Foreign Banks Receive Final Warning Over Non-Cooperation with Pakistan Govt

Three foreign banks were given stern warnings by the Senate Standing Committee on Finance and Revenue on 9th of November, 2017.

The warning was given to the banks regarding an ongoing probe into a two-year-old bond related issue. The banks had previously not bothered to aid the Senate about the matter at hand.

The Issue

The current government had hired three foreign banks as financial advisers in 2015 to help generate $500 million through the dollar-denominated Eurobonds.

The banks include:

  • Citibank,
  • Deutsche Bank,
  • Standard Chartered Bank.

Chairman Senator Saleem Mandviwalla reported:

In response to our request to appear before the committee, all three commercial banks have shown their inability to come.

Banks Continue to Ignore the Senate

Mandviwalla claimed that a Citibank official told that his appearance was not possible as he was traveling while the other two banks refused to cooperate.

According to Mandviwalla:

The committee is giving a final warning to the representatives of the banks; otherwise, their warrants will be issued under the civil court powers available to parliament.

The focus of the committee is to ensure whether foreign investments under the dollar-denominated bonds actually came to Pakistan or not. However, according to the regulations of dollar-denominated bonds, Pakistani citizens themselves are not allowed to invest in these bonds.

Senate’s Jurisdiction

According to Senator Mohsin Leghari, the banks, perhaps, did not have the knowledge that parliamentary bodies have the right to use civil court powers to summon anybody.

The problem which might sprout from these threats may become a complication for the finance ministry.

The finance ministry is in talks to bring about 3 financial institutions, along with these banks again, to issue Euro and Sukuk bonds for potentially generating approximately $2 billion from global capital markets. However, these warnings might not be taken lightly and may cause a cancellation of the deal.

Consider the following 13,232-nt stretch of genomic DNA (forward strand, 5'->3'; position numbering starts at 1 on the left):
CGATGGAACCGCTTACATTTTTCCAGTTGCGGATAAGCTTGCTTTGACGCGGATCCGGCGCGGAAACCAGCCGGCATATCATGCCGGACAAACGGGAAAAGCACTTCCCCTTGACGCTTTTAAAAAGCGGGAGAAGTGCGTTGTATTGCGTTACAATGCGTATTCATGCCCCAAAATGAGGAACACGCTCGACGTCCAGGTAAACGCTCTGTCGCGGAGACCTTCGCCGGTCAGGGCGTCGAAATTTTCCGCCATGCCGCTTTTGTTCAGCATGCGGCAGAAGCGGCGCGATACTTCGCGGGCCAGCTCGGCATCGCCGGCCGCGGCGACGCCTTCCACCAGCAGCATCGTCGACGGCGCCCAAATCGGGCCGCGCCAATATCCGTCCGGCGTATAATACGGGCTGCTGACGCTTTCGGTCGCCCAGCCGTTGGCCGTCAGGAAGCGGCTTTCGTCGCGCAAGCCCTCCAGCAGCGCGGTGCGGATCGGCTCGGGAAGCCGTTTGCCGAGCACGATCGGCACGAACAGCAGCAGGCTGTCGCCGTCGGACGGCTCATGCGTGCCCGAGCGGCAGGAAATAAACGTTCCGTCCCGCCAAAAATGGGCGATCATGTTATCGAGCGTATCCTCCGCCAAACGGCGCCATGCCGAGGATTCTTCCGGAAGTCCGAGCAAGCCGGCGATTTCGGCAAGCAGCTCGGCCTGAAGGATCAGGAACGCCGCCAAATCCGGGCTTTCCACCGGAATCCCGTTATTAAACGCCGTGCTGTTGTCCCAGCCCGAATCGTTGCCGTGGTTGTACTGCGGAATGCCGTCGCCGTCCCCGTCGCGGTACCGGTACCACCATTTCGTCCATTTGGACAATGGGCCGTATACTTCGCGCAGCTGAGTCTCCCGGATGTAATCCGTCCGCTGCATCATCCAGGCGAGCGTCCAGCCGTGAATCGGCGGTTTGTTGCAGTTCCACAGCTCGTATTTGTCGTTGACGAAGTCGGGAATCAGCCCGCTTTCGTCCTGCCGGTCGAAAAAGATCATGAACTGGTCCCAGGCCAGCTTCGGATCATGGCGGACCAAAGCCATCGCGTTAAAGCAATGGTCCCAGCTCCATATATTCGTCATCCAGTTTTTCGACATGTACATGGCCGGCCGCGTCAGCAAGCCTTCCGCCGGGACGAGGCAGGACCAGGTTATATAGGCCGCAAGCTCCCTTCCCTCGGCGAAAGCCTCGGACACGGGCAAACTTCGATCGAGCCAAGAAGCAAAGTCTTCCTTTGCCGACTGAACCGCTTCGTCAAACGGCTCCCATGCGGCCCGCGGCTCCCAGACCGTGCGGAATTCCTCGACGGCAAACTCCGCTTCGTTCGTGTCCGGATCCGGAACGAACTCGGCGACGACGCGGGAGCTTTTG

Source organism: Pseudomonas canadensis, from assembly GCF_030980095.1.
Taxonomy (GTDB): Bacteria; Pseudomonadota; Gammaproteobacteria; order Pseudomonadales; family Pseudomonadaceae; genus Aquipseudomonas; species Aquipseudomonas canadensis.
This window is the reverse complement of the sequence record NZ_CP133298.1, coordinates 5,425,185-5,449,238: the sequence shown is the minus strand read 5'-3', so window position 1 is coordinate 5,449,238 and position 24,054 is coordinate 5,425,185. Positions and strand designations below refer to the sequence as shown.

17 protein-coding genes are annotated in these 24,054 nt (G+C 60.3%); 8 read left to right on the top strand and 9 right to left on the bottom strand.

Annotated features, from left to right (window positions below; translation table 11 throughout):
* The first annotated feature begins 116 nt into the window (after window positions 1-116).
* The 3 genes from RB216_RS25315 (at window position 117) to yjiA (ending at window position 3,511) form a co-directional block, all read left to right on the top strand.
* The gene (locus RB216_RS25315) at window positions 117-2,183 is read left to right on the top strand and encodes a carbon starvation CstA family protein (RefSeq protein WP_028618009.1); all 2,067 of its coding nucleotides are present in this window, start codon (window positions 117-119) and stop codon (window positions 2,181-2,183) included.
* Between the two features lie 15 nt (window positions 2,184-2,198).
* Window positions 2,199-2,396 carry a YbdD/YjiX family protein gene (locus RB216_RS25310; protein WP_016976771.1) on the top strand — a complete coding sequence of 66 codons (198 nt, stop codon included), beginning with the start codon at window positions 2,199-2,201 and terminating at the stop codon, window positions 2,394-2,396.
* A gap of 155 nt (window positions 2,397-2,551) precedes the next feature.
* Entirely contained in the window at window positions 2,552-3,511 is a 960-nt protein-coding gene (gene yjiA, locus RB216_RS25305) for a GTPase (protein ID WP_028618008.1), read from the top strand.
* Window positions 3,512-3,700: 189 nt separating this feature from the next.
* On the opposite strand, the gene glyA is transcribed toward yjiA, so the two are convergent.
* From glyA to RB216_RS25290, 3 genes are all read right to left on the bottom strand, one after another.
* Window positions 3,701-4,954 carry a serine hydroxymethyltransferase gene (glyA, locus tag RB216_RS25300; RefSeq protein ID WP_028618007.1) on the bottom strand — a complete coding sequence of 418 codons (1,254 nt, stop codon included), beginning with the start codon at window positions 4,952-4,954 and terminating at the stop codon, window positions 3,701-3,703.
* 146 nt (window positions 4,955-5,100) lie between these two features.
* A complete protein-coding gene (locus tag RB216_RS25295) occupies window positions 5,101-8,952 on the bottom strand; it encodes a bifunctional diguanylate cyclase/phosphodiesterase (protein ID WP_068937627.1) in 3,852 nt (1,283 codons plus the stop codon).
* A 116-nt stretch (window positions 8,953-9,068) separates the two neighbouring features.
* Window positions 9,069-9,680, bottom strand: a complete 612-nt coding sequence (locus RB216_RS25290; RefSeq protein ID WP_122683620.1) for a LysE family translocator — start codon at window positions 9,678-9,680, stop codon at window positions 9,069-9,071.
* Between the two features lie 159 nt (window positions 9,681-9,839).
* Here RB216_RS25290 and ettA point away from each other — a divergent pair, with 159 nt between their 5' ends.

The finance ministry has to give directives to two different associations for issuing these bonds later this month.

Unfortunately, Finance Minister Ishaq Dar’s absence has caused a delay of an additional three weeks in the issuance of the bonds. Initially, the deal was to be completed by 15th November.

The finance ministry aims to potentially complete this deal before the closure of the western and European capital markets for Christmas vacations.

A Worrying Time for Pakistani Economy

In addition to this, Pakistan’s foreign reserves have dropped to a staggering $13.8 billion which are so much so that the three-month import bill can just be covered.

The finance ministry has also been granted commercials loans, by the three European banks, to cover the increasing balance of payments requirement.

Eurobonds valued at $500 million with a 10-year maturity period were issued by the government in September 2015. The interest rate for these bonds, issued in the international market, was 8.25 %. Though, it is to be noted that the government agreed to offer the bonds at a rate of 6.12%, more than the US Treasury.

According to a former finance secretary, about 14% of the $500 million was invested by local banks.

PTI’s senator Mohsin Aziz said:

The banks’ reluctance to appear before the committee is deepening our apprehensions.

On the other hand, Noor Ahmad, Additional Secretary External Finance, requested the committee to be lenient with the banks since any strict decision may be problematic for the government.

He later said that the ministry had agreed to cooperate with the standing committee in a meeting between the finance minister and finance secretary.

Mandviwalla claimed that the finance ministry had handled the case and asked the banks not to come before the standing committee.

However, Ahmad said,

“The finance ministry actually encouraged the representatives of banks to appear before the panel.”